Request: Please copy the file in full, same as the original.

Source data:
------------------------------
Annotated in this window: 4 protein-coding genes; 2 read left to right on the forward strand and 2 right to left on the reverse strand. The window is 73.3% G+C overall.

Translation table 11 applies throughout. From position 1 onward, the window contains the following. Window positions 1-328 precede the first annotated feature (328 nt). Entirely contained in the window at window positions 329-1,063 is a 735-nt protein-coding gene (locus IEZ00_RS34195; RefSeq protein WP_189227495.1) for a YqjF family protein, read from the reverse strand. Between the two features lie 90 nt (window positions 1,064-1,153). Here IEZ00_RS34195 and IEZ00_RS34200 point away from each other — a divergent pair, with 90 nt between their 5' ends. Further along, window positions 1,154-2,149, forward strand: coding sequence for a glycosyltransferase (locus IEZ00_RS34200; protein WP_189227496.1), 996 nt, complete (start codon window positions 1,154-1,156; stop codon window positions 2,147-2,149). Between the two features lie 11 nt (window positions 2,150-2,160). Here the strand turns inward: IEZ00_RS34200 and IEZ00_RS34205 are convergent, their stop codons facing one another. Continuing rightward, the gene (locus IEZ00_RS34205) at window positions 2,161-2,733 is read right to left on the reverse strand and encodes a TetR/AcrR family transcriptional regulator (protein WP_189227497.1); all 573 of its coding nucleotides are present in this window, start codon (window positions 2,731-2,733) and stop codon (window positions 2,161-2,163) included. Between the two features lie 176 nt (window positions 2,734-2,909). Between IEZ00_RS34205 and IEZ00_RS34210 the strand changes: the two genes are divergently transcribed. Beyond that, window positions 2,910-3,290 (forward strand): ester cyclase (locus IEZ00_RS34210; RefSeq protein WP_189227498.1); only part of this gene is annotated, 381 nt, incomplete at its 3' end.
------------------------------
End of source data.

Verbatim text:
Annotated in this window: 4 protein-coding genes; 2 read left to right on the forward strand and 2 right to left on the reverse strand. The window is 73.3% G+C overall.

Translation table 11 applies throughout. From position 1 onward, the window contains the following. Window positions 1-328 precede the first annotated feature (328 nt). Entirely contained in the window at window positions 329-1,063 is a 735-nt protein-coding gene (locus IEZ00_RS34195; RefSeq protein WP_189227495.1) for a YqjF family protein, read from the reverse strand. Between the two features lie 90 nt (window positions 1,064-1,153). Here IEZ00_RS34195 and IEZ00_RS34200 point away from each other — a divergent pair, with 90 nt between their 5' ends. Further along, window positions 1,154-2,149, forward strand: coding sequence for a glycosyltransferase (locus IEZ00_RS34200; protein WP_189227496.1), 996 nt, complete (start codon window positions 1,154-1,156; stop codon window positions 2,147-2,149). Between the two features lie 11 nt (window positions 2,150-2,160). Here the strand turns inward: IEZ00_RS34200 and IEZ00_RS34205 are convergent, their stop codons facing one another. Continuing rightward, the gene (locus IEZ00_RS34205) at window positions 2,161-2,733 is read right to left on the reverse strand and encodes a TetR/AcrR family transcriptional regulator (protein WP_189227497.1); all 573 of its coding nucleotides are present in this window, start codon (window positions 2,731-2,733) and stop codon (window positions 2,161-2,163) included. Between the two features lie 176 nt (window positions 2,734-2,909). Between IEZ00_RS34205 and IEZ00_RS34210 the strand changes: the two genes are divergently transcribed. Beyond that, window positions 2,910-3,290 (forward strand): ester cyclase (locus IEZ00_RS34210; RefSeq protein WP_189227498.1); only part of this gene is annotated, 381 nt, incomplete at its 3' end.